The Winnipeg Firehalls Scandal by the numbers
- a one million dollar surplus on the first new fire station, then
- a pair of big deficits on the next two,
a fourth and final station being built by a process that's completely out of control with:
- no tender,
- no contract,
- no fixed budget,
- no timeline
- and no oversight.
Now for the bad news.
To justify city council approval to cover a cost overrun of at least $2.2 million on the firehall currently being built in St. James ( the last of the quartet okayed by council in 2009) the fire department submitted a "report". In it was a financial accounting of the project so far--- what was spent on which firehall and how it compared to the original budget.
We spent a week pouring over the numbers. Here, for the first time ever, is a detailed report of how the new firehalls were built.
If you thought you knew how city administrators spent your money, you're in for a big surprise.
The overall budget for the four new fire stations was $15.3 million. The city would borrow roughly $9.7 million from a federal stimulus/infrastructure program to add to approximately $5.3 million that had been (or would be) squirreled away from the 2006, 2008 and 2010 city budgets.
The land where the old fire stations stood in River Heights and St. James was to be declared surplus and sold.
They budgeted $340,500 in revenue from those parcels of land to be applied to the overall budget ($170,000 for the new firehalls in River Heights and St. James respectively).
Note: it was belatedly revealed in August that Fire Chief Reid Douglas made a secret and verbal deal for a land swap with Shindico, the developer building all the new firehalls. The swap was to include the St. James and River Heights parcels plus land on Mulvey Avenue, in exchange for the land owned by Shindico on which the new River Heights station was built. The city later put a caveat on the River Heights station that required the city to pay $960,000 for the Shindico land in case there was no swap. That means the city valued the Mulvey land to be swapped at $620,000. (Today the deal was scrapped by Protection Committee - http://www.winnipegfreepress.com/local/Firestation-land-swap-deal-dead-177510811.html )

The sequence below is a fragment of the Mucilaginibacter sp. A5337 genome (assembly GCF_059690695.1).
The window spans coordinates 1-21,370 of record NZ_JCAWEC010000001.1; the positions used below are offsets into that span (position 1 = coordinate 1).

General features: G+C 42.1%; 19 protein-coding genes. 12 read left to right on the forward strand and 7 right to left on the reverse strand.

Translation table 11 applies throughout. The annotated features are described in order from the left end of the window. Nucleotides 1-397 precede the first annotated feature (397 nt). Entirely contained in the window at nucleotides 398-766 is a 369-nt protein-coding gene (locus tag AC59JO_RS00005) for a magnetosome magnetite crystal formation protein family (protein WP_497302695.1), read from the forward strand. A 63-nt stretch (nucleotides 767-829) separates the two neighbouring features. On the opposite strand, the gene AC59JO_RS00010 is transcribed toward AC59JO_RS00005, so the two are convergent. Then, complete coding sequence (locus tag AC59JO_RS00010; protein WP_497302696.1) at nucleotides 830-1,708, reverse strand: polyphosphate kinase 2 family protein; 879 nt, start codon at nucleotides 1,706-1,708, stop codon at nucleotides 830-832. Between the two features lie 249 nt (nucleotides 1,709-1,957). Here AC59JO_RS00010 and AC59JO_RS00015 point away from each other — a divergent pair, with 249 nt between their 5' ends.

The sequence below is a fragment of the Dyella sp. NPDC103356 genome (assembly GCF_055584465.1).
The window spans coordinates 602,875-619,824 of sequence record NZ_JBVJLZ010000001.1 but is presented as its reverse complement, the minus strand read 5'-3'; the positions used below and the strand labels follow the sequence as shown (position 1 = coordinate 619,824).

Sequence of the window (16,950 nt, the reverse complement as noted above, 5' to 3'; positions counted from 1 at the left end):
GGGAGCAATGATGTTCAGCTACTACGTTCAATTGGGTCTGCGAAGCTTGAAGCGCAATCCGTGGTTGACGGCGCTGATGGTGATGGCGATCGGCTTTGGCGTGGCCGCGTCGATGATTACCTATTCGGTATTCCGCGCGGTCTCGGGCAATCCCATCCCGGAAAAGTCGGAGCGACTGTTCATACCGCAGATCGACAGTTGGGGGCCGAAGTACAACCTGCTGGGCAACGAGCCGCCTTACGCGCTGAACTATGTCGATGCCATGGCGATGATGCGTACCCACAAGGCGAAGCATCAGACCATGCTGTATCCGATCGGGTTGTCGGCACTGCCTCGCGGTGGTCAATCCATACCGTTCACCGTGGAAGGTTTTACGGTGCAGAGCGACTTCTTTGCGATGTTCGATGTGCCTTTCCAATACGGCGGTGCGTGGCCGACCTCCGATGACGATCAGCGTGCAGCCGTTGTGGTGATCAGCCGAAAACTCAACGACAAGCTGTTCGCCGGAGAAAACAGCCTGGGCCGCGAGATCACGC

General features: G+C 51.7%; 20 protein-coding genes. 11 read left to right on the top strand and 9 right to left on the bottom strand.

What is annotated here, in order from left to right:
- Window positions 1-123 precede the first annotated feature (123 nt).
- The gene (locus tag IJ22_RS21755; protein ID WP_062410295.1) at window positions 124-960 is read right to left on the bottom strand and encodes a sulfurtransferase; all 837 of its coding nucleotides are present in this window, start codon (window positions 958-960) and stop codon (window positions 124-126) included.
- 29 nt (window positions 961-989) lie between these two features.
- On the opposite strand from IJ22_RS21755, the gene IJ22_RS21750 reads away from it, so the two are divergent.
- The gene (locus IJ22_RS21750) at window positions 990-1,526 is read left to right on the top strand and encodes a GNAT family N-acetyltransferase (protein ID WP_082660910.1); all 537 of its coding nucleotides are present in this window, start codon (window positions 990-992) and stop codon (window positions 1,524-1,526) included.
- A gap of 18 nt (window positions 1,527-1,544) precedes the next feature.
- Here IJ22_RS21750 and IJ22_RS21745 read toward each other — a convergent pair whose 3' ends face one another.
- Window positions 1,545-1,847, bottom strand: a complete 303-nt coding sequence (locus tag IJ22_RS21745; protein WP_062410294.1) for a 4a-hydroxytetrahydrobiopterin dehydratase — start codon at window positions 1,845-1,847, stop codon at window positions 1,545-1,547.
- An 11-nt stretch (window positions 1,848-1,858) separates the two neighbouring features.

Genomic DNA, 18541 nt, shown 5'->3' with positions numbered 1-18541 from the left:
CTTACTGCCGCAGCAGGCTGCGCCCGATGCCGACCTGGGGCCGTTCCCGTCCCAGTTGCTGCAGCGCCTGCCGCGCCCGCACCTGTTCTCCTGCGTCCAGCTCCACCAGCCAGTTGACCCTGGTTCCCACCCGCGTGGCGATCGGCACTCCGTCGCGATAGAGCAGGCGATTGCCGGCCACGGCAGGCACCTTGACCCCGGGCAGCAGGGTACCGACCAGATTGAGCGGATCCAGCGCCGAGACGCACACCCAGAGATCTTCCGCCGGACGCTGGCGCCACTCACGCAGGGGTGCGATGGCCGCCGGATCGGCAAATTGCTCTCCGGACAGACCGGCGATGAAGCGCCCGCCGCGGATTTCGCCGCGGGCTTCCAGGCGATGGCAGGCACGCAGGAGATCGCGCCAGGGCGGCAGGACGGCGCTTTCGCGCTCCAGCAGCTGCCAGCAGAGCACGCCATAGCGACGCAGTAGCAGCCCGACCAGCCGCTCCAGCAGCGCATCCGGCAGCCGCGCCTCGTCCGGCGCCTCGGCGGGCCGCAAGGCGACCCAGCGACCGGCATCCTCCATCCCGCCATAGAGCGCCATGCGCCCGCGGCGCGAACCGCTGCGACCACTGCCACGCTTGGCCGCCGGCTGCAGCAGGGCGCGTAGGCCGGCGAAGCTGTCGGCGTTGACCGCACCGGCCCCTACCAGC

Construction of the Sage Creek firehall started in mid-July, 2011 and the station was opened in January, 2012. Time: six months.
They spent a shade more than $3 million on construction, meaning that after approved adjustments to the budget they saved $652,000. They also saved $358,000 on other expenses. All told they saved $1 milliion on the Sage Creek station.
The Sage Creek station had a surplus of one million dollars. This money had to go back to general revenues. It was not money that Douglas could use as a slush fund.
And, seeing as how he was treating each firehall as a separate project, it could not be used on any of the other firehalls without city council approval.
The Charleswood and River Heights stations were built concurrently. They started in September, 2011 and finished at the end of March, 2012 (the deadline to qualify for stimulus money). Time: six months.
The bid for the Charleswood station came in more than half a million above the expected price. Plus they got hit by higher expenses (at least half to cover working over the winter). The bottom line was a budget shortfall of $661,000.
The construction of the River Heights station also cost more than expected ($245,000). That, plus the added costs of working over the winter, and the loss of $170,000 which was to come from the sale of surplus firehall land resulted in a budget shortfall of $614,000.
Together, the two firehalls cost $1.2 million more than budgeted.
Now, remember, all four new fire stations were separate projects. That means that the fire department should have gone to city council and asked separately for $661,000 to cover the shortfall on the Charleswood station and $614,000 to cover the shortfall on the River Heights station.
Instead, Reid Douglas applied the million dollar surplus on the Sage Creek station to the cost overruns on the other two suburban stations and in his report to the city's protection committee claimed a shortfall of only $264,000 on all three.
So when he needed to, to cover up that Shindico was the sole contractor, he claimed the budget for each project was under $10 million and he didn't have to notify city council.
But when it was convenient, he treated the projects as one so he could move money from whichever was in surplus to the others that were showing overruns.
If this happened on an Indian Reserve, the Taxpayers Federation would be up in arms and screaming for somebody to resign. But apparently, this is business as usual within the City of Winnipeg.
Remember that the city's top administrators, including Chief Financial Officer Mike Ruta, Chief Operating Officer Deepak Joshi, and Chief Administrative Officer Phil Sheegl have all declared publicly that Reid Douglas followed all the proper procedures and did everything by the book --- their book.